Value, psychological and marxist

Seamus Malone redye at amanda.dorsai.org
Wed Jul 12 12:22:26 MDT 1995


On Tue, 11 Jul 1995, Jon Beasley-Murray wrote:

> On Wed, 12 Jul 1995 owner-marxism-digest at jefferson.village.virginia.edu wrote:
> > I suspect you
> > may have done this without really taking much notice because it seems a
> > simple relation of equality:: subjects constitute the social and the
> > social is constituted by subjects.

But I think if you read the earlier post, I took that he was asking for
clarification as to why I took up this question when it already seemed
established. From that I assumed that there must be something overlooked
and needed clarification.
 >
> I'm sure neither Chris nor anyone else would say this.  He might be
> prepared to say that "subjects constitute the social and the social
> constitutes subjects."  But I take it you are opposing this revised
> formulation also.
>
ditto.

> > What is important it the question of
> > production and the status of the subject or subjectivity. When viewed
> > from this perspeictive, it is extreemly important to understand that the
> > subject has no prior existence to its social location. This gives us an
> > understanding of how the subject and the general "morphology" of
> > subjectivity is part of a system of ideology which operates for the
> > benefit of a ruling class, and an understand of the importance of
> > communicative acts in relation to the maintenance of control of society
> > on the lowest level subjective experience.
>
> Of course I'd say yes to this first sentence, but then I'd start worrying
> about the way in which you appear to efface precisely the question of
> production.  Essentially the problem you face is that of accounting for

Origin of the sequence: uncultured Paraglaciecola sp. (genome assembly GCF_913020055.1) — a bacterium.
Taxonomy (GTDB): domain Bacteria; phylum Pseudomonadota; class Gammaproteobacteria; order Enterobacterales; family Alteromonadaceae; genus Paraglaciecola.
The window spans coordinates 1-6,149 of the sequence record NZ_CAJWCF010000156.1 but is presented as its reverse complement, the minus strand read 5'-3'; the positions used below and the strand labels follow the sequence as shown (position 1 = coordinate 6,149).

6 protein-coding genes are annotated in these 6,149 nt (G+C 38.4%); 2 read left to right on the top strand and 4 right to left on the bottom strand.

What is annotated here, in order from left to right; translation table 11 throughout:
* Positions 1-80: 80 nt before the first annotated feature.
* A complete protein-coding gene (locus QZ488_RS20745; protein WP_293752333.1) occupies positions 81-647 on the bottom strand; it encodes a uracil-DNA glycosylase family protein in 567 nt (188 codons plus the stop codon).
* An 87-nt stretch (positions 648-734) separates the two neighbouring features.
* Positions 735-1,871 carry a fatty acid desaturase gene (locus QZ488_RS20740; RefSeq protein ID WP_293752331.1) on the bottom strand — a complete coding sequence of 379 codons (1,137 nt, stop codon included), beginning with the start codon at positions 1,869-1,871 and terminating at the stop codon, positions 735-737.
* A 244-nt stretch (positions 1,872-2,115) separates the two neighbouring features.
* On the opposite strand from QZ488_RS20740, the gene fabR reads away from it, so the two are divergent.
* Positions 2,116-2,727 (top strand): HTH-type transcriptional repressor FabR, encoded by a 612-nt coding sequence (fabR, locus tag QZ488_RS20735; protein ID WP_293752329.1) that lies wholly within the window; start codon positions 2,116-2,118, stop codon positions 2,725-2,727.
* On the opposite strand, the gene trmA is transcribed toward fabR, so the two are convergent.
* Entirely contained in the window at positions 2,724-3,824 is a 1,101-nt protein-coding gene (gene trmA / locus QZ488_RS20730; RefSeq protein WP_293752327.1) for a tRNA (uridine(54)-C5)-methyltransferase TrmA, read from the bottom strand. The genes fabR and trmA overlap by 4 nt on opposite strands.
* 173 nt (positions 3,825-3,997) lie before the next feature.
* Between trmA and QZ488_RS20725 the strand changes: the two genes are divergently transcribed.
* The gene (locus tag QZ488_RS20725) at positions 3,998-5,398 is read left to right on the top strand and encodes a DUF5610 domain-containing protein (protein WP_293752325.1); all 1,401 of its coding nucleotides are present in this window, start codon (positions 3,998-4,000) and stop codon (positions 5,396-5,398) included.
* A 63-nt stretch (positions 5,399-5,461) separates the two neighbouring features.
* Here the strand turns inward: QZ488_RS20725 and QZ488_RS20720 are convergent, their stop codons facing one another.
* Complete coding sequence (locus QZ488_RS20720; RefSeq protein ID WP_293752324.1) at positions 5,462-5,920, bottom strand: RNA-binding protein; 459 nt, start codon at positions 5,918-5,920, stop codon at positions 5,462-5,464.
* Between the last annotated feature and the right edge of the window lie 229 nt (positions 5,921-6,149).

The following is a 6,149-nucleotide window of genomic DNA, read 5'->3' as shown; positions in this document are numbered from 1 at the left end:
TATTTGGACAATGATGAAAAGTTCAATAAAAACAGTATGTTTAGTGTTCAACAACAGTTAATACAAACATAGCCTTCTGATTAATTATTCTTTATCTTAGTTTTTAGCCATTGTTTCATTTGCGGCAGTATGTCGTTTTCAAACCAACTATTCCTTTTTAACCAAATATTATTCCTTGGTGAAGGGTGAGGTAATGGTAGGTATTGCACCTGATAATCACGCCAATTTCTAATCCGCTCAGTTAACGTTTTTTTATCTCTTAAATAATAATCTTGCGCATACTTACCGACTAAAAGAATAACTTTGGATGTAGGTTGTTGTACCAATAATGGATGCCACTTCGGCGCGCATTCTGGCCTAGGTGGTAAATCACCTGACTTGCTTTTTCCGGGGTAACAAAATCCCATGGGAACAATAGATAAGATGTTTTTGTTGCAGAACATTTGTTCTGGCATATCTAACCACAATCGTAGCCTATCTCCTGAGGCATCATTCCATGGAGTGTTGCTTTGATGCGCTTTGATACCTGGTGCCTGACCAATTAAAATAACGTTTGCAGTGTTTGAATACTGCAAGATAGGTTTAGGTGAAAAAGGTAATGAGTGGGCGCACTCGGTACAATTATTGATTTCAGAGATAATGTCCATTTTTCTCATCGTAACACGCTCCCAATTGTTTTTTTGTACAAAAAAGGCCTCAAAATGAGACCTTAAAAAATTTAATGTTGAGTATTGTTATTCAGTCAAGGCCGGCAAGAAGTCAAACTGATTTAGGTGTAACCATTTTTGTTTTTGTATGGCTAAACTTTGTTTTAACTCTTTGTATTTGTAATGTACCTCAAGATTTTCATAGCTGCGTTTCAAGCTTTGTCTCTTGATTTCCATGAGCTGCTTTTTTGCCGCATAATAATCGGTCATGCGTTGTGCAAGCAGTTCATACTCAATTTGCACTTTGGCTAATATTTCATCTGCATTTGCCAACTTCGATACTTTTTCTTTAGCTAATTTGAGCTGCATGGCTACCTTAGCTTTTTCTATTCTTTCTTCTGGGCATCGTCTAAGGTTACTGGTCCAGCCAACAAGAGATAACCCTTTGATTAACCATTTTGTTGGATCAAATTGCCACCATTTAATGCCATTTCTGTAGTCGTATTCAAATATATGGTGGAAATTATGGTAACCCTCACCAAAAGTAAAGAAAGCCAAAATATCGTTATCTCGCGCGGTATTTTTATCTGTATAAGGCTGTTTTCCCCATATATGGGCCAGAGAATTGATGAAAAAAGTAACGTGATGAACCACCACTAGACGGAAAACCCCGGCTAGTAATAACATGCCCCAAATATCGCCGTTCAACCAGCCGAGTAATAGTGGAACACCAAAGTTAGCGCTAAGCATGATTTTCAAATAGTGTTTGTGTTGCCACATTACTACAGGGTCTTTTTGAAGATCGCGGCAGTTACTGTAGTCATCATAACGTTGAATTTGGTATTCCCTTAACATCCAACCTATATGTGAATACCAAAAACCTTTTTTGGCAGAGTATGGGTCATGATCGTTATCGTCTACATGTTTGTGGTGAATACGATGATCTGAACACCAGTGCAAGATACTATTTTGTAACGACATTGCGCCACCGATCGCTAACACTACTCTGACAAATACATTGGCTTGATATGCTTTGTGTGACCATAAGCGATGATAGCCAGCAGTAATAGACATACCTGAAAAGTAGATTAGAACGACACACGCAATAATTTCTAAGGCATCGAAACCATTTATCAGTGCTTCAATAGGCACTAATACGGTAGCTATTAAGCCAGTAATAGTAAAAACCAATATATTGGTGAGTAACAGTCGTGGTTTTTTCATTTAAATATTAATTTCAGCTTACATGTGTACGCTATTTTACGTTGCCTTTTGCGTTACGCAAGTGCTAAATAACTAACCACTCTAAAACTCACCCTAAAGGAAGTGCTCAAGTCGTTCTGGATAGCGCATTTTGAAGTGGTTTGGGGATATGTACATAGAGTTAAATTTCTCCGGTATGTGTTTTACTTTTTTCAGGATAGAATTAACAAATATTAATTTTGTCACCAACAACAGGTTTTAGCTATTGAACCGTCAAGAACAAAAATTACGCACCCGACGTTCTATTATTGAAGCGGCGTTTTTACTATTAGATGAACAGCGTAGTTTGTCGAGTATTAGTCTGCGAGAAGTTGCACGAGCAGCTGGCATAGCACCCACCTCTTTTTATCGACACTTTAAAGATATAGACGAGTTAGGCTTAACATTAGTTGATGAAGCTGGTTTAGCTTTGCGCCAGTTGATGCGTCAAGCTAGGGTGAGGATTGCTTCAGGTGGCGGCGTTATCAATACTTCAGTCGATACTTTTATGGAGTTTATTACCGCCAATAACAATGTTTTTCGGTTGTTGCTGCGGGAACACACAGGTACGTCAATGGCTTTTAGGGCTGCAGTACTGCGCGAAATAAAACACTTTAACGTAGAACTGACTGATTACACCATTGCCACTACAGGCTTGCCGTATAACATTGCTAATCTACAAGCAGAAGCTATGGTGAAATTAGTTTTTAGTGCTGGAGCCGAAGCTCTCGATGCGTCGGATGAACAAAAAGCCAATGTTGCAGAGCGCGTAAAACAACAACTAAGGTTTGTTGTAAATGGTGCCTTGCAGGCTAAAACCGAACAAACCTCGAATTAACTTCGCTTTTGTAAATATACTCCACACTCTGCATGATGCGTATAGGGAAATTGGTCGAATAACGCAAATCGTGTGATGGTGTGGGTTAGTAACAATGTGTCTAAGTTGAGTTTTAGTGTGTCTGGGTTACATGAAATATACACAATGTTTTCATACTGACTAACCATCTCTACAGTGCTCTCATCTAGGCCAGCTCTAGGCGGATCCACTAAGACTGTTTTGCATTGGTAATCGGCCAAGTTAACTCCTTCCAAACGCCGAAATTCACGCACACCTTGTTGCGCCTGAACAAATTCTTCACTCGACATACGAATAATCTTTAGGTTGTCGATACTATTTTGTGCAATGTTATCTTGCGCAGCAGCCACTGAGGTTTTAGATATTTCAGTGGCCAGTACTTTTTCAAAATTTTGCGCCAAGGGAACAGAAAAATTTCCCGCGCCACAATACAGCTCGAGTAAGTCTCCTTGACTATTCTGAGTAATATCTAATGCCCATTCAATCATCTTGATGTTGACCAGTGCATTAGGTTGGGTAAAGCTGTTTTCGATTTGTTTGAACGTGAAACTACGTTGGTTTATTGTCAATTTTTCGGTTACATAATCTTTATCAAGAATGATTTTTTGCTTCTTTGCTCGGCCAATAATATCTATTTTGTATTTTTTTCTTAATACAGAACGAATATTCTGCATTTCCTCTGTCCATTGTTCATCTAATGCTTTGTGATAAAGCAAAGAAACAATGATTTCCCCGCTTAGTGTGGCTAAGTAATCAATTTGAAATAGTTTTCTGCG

> history and for change.  This is an old charge against structuralism
> (and, I think, exceptionally valid with regard to Lacan, whom you were
> using in an earlier post), but not, it seems, one you're making any
> headway with--in my eyes, at least.  For neither "the subject" nor "its
> social location" are unitary, and for any particular social location
> there is a subjectivity that can be seen to precede it, although that
> subjectivity may not be the same that which is currently in effect with
> regard to the particular social location under consideration.  But some
> form of causality must be assumed--and at present you seem to be positing
> it all on a unitary Social that sounds all too much like a transcendent
> Subject or Geist to me.
>
> I like Bourdieu on this, by the way.
>
I usually only buy used books, and haven't found eitehr of the books on
practice, but am constantly looking. I don't think I'm positing a
transcendent subject or social formation, but rather trying to emphasize
how both must be understood as social processes which are not outside of
historical determination, but are articulated in the feild of historical
change, thus we retain both agency and structure- both acknowledgement of
historical conditions and the possibility of human agency in that
process. The last bit was not so much my point as merely to emphasize
what took me a long time to really digest and that is (back to where we
began and a term Chris asked clarification on- if I'm not mistaken)
intersubjectivity, I think he found it outside his feild of experience,
whereas you, Jon, will not.

> > Seamus Malone
> > redye at amanda.dorsai.org
>
> Take care
>
> Jon
>
> Jon Beasley-Murray
> Literature Program
> Duke University
> jpb8 at acpub.duke.edu
> http://jefferson.village.virginia.edu/~spoons
>
>
>      --- from list marxism at lists.village.virginia.edu ---
>

Seamus Malone
redye at amanda.dorsai.org


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